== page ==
I definitely loved the fact that escaping didn't make anything better. Obviously, I thought law enforcement would be against the escaping convicts, but the broadening of the scope of what was going on made it pretty epic. I look forward to finding out just exactly what Furnace has been doing in the next book; Alex's view and knowledge of what's happening is limited, and we can only know what he does.
Smith's bread and butter is monsters and mayhem. He does that well, and comes up with such strange and creepy creatures that I do not envy him his dreams. Anyway, I want to give him props for also drawing attention to the fact that regular people can be just as bad, possibly worse (?) than the monsters. Certainly I tended to find those scenes most discomfiting, probably because they seemed much more realistic and pertinent to real life than the rest of this series.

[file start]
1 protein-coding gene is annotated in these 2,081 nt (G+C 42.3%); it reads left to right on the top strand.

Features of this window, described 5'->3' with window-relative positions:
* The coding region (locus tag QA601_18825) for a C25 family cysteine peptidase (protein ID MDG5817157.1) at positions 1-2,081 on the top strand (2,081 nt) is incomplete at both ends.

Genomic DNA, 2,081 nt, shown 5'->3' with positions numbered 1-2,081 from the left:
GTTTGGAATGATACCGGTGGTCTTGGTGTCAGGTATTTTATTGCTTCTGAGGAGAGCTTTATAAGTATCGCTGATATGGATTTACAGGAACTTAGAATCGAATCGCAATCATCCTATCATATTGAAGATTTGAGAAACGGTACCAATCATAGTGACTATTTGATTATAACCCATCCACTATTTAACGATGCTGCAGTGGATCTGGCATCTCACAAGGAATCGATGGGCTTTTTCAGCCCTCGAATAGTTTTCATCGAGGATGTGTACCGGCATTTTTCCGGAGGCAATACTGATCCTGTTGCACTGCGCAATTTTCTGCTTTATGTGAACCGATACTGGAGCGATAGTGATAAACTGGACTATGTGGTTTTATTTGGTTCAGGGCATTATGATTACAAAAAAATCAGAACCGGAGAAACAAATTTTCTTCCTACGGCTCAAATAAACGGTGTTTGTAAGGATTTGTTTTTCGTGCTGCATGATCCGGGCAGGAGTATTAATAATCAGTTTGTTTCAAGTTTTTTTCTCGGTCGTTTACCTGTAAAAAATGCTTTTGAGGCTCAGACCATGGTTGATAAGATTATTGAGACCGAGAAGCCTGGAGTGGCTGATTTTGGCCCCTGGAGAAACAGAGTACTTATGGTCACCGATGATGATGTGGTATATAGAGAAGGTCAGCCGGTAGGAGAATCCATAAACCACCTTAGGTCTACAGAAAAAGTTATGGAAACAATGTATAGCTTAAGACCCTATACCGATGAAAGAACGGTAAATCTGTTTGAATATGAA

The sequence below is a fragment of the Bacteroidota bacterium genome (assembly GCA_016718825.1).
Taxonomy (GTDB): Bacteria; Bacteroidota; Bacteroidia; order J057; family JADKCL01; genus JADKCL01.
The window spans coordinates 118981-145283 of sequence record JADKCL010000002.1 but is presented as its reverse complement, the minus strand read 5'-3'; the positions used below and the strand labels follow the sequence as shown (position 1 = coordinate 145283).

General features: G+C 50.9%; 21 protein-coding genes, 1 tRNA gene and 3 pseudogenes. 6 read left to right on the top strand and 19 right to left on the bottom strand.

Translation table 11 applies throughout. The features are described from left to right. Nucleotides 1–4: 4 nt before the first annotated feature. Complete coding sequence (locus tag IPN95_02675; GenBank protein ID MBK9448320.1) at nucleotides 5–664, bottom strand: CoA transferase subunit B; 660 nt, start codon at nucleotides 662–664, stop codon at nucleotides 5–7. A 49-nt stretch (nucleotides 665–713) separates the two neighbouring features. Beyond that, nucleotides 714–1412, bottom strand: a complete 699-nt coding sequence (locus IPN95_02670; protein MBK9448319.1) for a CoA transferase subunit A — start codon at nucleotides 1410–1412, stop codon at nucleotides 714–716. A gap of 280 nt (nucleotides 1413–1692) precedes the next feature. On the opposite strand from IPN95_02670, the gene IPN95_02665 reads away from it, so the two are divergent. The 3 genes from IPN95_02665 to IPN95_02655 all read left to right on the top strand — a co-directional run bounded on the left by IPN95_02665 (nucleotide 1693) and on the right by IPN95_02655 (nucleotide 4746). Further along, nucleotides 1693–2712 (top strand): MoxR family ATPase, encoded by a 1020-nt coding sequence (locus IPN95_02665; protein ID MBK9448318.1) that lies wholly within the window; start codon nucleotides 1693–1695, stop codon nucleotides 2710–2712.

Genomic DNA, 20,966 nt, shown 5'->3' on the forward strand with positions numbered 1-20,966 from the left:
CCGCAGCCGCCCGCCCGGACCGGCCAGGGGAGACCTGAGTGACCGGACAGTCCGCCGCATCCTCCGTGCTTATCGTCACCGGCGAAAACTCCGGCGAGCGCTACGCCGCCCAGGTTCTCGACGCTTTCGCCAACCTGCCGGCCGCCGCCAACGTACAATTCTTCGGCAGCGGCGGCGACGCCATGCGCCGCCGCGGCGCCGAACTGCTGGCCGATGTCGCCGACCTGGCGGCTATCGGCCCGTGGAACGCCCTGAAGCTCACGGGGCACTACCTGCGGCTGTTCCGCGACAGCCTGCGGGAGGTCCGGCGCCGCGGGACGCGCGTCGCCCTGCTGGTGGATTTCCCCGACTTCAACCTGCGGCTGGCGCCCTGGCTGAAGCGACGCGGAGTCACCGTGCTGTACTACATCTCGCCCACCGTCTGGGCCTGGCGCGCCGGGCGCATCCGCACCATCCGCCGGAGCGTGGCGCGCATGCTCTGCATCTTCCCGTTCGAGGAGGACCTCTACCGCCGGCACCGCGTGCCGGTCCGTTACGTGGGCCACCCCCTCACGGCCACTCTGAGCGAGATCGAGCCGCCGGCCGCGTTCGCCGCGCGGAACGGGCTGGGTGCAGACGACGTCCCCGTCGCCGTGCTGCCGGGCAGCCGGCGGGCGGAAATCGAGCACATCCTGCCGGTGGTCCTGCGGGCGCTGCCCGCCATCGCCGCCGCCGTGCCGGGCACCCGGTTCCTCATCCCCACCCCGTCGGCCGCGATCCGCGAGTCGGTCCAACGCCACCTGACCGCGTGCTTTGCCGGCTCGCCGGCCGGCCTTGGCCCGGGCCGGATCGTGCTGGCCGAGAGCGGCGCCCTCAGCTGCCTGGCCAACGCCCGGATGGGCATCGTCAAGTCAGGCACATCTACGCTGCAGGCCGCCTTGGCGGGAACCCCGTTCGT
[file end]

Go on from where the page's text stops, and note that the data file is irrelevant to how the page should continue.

Although I'm somewhat concerned about how long Smith is going to drag this series out, I am willing to continue reading along when the next installment, Execution, comes out later this year. For those who have enjoyed the series thus far, it only gets more crazy and exciting in Fugitives.
In Fugitives, Smith leaves the relative literary safety of Furnace, and has to really step up his world-building. In this book, there are new horrors, worse than any found in Furnace. For example, a kind of zombie/reverse vampire. If that doesn't make sense to you, read the book.